Homes in Evanston became more affordable last year, at least if you didn’t need a sub-prime mortgage to buy one.

The slowing real estate market resulted in prices for single family homes and condos that were essentially unchanged from 2006, while the overall cost of living rose 4.25 percent nationwide.

Figures from the North Shore Barrington Association of Realtors show that the median price of a single family home ended 2007 at $550,000 — exactly the same as it was a year earlier.

By contrast, the median price of single family homes had risen 10.5 percent during 2006.

For condos and townhomes in Evanston last year, the median price fell 0.2 percent from $277,250 to $276,625. Evanston condo prices had risen 3.4 percent in 2006.

Although prices were steady, the number of units sold dropped sharply in 2007 and the time it took to sell a home dramatically increased.

Howard Handler of the realtors association says Evanston saw 369 single family homes sold last year compared to 453 in 2006.

Condo sales dropped from 817 in 2006 to 616 in 2007.

The realty group’s numbers include all homes sold through the multiple listing service, which includes a substantial majority of all transactions.

The average time required to sell a single family home rose from 72 days to 115 days. For a condo the selling time increased from 120 days to 140 days.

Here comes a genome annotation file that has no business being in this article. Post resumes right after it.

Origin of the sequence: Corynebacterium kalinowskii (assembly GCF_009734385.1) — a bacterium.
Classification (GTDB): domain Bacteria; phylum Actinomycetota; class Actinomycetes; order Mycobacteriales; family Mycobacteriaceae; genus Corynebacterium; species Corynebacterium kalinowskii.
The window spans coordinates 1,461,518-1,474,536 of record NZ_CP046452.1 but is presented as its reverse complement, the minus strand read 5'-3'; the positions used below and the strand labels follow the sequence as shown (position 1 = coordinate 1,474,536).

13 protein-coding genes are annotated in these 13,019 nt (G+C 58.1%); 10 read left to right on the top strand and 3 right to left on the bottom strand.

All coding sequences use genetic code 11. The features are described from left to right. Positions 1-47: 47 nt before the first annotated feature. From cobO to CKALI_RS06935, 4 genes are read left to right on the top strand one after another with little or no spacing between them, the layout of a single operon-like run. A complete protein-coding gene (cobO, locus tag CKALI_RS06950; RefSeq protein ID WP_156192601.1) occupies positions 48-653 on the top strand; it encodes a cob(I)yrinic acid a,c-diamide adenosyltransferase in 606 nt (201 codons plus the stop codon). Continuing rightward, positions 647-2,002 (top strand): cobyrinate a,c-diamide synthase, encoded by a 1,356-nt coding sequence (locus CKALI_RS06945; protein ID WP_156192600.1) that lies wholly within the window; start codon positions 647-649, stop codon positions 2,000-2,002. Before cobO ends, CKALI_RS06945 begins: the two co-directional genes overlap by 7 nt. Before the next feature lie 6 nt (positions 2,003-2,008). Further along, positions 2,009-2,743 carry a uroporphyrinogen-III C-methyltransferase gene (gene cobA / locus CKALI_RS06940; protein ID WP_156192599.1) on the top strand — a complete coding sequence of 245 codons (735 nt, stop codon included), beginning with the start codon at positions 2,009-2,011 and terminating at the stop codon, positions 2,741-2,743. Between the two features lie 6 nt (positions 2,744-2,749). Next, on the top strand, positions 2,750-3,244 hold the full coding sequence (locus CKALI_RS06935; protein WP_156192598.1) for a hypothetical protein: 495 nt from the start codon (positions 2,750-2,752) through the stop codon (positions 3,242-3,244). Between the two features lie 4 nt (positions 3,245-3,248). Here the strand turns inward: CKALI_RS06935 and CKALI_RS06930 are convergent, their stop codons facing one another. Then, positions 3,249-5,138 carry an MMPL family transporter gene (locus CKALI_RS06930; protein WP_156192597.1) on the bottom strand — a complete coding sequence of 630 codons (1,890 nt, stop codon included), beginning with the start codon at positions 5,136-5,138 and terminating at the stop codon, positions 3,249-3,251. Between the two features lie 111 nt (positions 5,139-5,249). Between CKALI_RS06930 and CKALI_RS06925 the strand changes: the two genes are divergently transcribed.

For the entire region served by the realtor’s association, single family home prices increased 3.1 percent last year and condo prices managed a 0.4 percent increase.

The increase in market time and decrease in sales volume were roughly the same in Evanston and across the North Shore region.

Bill Smith is the editor and publisher of Evanston Now.

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  1. Subsidized Housing
    Does subsidized housing in Evanston work into the statics here? I would like to know those figures.

    1. Subsidized housing
      If by subsidized housing you mean a unit purchased with a subsidized loan or other affordable housing assistance and then resold in a transaction involving a real estate broker, then yes, it presumably would be included in those numbers.
      But, frankly, the number of unit sales involved would be so small that they would be unlikely to materially affect the median figures and I know of no way to isolate such sales from the MLS database.
      If you want more detail on resales of any government subsidized units, I’d suggest you contact Donna Spicuzza, the city’s housing planner, at 847-866-2932.

    2. Subsidizing is a drop in the bucket as far as the market
      The problem with the City of Evanston affordable housing programs is they are a big waste of our tax dollars they are doing nothing – it is a patronage program. The employees involved with it should be laid off. The taxes on residents such as the tear down tax should be stopped – given the city is now getting sue for the tax it is interesting – another thing that will cost us hundred of thousand of dollars is lawyers fees.
      I find it interesting housing groups keep on coming back to the city asking for more and more funding since they get in trouble and the council members keep on giving them our tax dollars.

  2. Thanks
    Thanks Bill for clearing that up. The sentiments shared by Junad Rizki are interesting. You would hope that those housing programs are taken advantage of by selfless citizens willing to give back. However, with the drop out rate at ETHS and crime in Evanston, it looks as if this program is failing and our taxes are just getting worse.

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